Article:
Plaintiff's debts total $3 153 defendant's total $5 040.

There are two automobiles both reported to be in defendant's name.

Husband has a $1 000 savings account.


Having reviewed the evidence and the sworn financial affidavits of each party in the context of the required considerations set forth in Title 46b Chapter 815j of the Connecticut General Statutes a finding shall enter that the marriage has broken down irretrievably a decree of dissolution shall enter and the following orders shall apply:


a. The parties shall have joint legal custody of the minor child James E. McGann III.

b. Plaintiff father shall have primary physical custody of the minor child.

c. The parties shall consult on all major decisions regarding the child's health education and welfare.

d. If the parties are unable to reach an agreement plaintiff father's decision shall be final.


a. Defendant mother shall have reasonable rights of access to the minor which shall include but not necessarily be limited to the following:

b. The first and third weekends of each month from Fridays at 5 pm to Sundays at 5 pm.

c. If a holiday occurs on a Monday following any of defendant's weekends the weekend shall extend through Monday at 5 pm.

d. Thursday and Friday of the second and fourth week of each month from Thursday at 5 pm to Friday at 5 pm.

e. Mutually alternate or share the child's birthday New Years' Day Easter July 4th Thanksgiving Christmas Eve and Christmas Day. Plaintiff shall establish the schedule after consultation with defendant.

f. Three non-consecutive weeks of vacation during the months of June July or August. If circumstances generate a strong maternal preference for a vacation week during another time of the year mother shall be entitled to such a choice providing it does not encompass father's holiday schedule 2 e above.

g. Father shall have Father's Day mother shall have Mother's Day.

h. Court specifically empowers and encourages the parents to vary any portion of the access in any mutually agreeable manner.


a. Because defendant has a net income less than the non-custodial parent's self-support reserve established in the Child Support Guidelines [(c) Summary of Findings (3) page 3] defendant shall make no child support payments at this time.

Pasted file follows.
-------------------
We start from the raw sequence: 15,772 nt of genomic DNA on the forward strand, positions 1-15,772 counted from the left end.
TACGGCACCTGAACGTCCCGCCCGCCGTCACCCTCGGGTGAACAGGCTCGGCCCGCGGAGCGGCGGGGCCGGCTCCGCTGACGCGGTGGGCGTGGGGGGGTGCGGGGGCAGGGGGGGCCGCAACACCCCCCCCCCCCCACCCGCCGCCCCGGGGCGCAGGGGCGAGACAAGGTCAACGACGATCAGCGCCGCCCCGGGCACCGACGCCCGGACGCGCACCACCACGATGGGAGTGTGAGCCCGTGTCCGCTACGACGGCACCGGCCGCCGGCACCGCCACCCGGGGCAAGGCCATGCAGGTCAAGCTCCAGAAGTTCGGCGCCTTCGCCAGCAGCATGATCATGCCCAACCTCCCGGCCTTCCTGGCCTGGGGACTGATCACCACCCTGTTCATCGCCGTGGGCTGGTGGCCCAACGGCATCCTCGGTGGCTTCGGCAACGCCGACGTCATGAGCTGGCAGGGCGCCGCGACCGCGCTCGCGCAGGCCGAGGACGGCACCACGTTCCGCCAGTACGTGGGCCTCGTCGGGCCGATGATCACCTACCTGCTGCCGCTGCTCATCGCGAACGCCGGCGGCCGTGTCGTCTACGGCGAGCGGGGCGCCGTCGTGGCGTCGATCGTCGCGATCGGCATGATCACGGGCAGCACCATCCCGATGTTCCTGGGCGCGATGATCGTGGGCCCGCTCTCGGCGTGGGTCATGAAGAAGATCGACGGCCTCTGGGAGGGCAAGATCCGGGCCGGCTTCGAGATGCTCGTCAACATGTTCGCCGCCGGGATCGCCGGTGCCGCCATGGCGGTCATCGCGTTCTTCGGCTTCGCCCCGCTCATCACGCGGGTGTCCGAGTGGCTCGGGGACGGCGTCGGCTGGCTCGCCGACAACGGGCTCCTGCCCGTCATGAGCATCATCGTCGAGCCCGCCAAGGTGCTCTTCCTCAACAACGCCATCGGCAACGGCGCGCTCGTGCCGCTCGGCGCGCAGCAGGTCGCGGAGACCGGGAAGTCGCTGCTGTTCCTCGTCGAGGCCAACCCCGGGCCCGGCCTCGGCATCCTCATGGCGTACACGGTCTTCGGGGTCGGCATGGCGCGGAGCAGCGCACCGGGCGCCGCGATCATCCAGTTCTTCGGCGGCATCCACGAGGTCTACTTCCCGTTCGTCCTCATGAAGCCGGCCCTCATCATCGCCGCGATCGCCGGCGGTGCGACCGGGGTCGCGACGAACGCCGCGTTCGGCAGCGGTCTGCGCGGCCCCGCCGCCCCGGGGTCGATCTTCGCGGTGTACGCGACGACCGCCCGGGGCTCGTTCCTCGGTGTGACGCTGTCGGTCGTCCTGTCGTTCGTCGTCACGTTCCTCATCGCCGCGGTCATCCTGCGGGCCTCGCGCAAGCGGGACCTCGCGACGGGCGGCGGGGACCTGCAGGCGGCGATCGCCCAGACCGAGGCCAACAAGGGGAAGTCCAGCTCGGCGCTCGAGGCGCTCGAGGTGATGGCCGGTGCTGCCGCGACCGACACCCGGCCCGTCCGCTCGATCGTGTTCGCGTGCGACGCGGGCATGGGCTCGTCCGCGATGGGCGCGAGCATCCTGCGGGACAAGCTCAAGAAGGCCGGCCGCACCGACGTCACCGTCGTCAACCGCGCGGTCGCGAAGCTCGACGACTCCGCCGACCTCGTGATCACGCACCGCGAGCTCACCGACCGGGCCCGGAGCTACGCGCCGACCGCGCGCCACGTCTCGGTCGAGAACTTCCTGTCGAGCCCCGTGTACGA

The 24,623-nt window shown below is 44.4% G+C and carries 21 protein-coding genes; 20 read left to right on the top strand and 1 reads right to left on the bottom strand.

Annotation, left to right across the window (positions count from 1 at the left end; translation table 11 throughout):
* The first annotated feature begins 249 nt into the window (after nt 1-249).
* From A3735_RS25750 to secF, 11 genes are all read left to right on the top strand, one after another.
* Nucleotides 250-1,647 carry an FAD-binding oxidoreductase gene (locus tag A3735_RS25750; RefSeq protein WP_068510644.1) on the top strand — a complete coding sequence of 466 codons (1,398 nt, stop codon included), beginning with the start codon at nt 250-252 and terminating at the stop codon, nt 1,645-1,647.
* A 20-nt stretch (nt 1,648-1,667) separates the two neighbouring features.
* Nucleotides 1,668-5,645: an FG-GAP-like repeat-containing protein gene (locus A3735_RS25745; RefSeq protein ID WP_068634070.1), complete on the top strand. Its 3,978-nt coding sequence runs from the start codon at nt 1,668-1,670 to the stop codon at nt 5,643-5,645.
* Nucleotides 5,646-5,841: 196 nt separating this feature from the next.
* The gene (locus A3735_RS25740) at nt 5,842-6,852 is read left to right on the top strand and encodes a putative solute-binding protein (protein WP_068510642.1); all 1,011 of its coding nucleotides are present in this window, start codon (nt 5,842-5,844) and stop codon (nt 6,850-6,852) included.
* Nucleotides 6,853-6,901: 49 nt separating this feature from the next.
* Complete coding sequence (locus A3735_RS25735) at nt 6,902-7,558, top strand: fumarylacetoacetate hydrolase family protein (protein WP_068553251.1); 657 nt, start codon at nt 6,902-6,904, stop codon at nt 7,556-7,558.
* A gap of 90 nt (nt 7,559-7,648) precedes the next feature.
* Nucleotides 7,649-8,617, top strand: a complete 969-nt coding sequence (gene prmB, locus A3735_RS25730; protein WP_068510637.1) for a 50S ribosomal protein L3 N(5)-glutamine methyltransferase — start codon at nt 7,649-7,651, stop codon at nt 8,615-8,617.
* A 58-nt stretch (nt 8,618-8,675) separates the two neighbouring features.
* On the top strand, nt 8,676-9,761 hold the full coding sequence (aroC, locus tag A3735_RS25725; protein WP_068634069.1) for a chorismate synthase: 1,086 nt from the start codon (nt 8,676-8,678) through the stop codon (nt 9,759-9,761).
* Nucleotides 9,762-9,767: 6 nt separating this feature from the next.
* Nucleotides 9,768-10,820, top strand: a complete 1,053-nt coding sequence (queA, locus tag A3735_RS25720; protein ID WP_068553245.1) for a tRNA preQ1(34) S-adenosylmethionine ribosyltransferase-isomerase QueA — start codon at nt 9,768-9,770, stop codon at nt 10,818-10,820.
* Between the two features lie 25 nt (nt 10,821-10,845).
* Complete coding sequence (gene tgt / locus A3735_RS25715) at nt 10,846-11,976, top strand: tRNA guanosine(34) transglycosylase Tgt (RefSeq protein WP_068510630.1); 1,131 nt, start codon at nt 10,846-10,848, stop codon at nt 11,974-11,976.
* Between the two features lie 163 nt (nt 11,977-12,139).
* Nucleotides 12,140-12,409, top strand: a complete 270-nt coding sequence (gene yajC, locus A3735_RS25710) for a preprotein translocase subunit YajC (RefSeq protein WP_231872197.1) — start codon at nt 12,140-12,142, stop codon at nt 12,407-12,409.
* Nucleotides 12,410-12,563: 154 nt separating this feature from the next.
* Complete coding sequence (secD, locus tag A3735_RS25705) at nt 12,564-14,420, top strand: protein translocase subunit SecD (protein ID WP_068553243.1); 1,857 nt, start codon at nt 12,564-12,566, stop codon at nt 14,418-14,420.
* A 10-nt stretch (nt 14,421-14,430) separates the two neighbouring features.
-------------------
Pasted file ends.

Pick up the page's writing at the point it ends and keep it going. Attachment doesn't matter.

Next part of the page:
b. Defendant is directed to notify plaintiff immediately upon finding employment divulging all the information necessary to apply the Child Support Guidelines.


a. Plaintiff shall pay defendant $50 a week as periodic alimony for a period of two years.

b. The two year period of payments shall be non-modifiable.

c. Whenever during the next twelve months defendant finds it necessary or advisable to take a drug test plaintiff shall pay one-half the out of pocket cost to the defendant thereof as additional alimony.

d. Both the twelve month term and the amount payment of one-half the out of pocket cost to defendant are non-modifiable.


a. Plaintiff shall provide health insurance for the benefit of the

minor child.

b. Plaintiff shall be responsible for all unreimbursed medical dental prescription orthodontic and mental health expenses for the physical or mental health of the child until defendant is employed at which time the parties shall thereupon share the costs of unreimbursed expenses equally.


a. Plaintiff will be entitled to claim the child as his tax exemption until further order of this court.

b. Defendant will sign all documents necessary to effectuate plaintiff's use of the tax exemption.


Each of the parties shall retain ownership of all personal property currently within their possession.

8. CounselS FEES

a. Each of the parties shall be responsible for the payment of their own Counsel's fees.

b. Court finds the bill submitted by the Counsel for the minor child Bernard Christianson to be fair and equitable.

c. Each of the parties is to pay one-half of Counsel Christianson's bill within 90 days hereof after deducting sums each of them has already paid.


Each of the parties shall be responsible for the payment of those liabilities listed on their sworn financial affidavits and shall hold the other harmless therefrom.

10. CounselS' FEES

Each of the parties shall pay their own Counsel's fees.


a. Court recognizes that the parties may have mutual preferences that have not been revealed to Court during the trial or which Court may have otherwise inadvertently thwarted.

b. Final divorce terms established by the parties themselves are historically more comfortable for the parties to live with and abide by. Therefore Court empowers the parties to confer and to seek mutually acceptable variations of Court's orders.

c. Any such mutually negotiated modifications are to be submitted directly to the undersigned in written form signed by all three Counsel as well as the plaintiff and the defendant not later than thirty days after this judgment without costs and without the need to establish a substantial change of circumstances.

d. Beyond that date or before any other court modifications shall be by the traditional route and must meet all the more formal requirements.


All foregoing orders with respect to custody and visitation shall stand and operate as interim orders of this court during the pendency of any appeal.

Joseph L. Steinberg